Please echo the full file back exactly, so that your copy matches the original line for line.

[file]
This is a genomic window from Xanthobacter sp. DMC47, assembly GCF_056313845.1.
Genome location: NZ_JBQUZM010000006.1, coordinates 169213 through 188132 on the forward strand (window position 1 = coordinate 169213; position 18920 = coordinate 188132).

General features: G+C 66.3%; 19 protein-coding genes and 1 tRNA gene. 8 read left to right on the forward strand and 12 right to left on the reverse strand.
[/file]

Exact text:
This is a genomic window from Xanthobacter sp. DMC47, assembly GCF_056313845.1.
Genome location: NZ_JBQUZM010000006.1, coordinates 169213 through 188132 on the forward strand (window position 1 = coordinate 169213; position 18920 = coordinate 188132).

General features: G+C 66.3%; 19 protein-coding genes and 1 tRNA gene. 8 read left to right on the forward strand and 12 right to left on the reverse strand.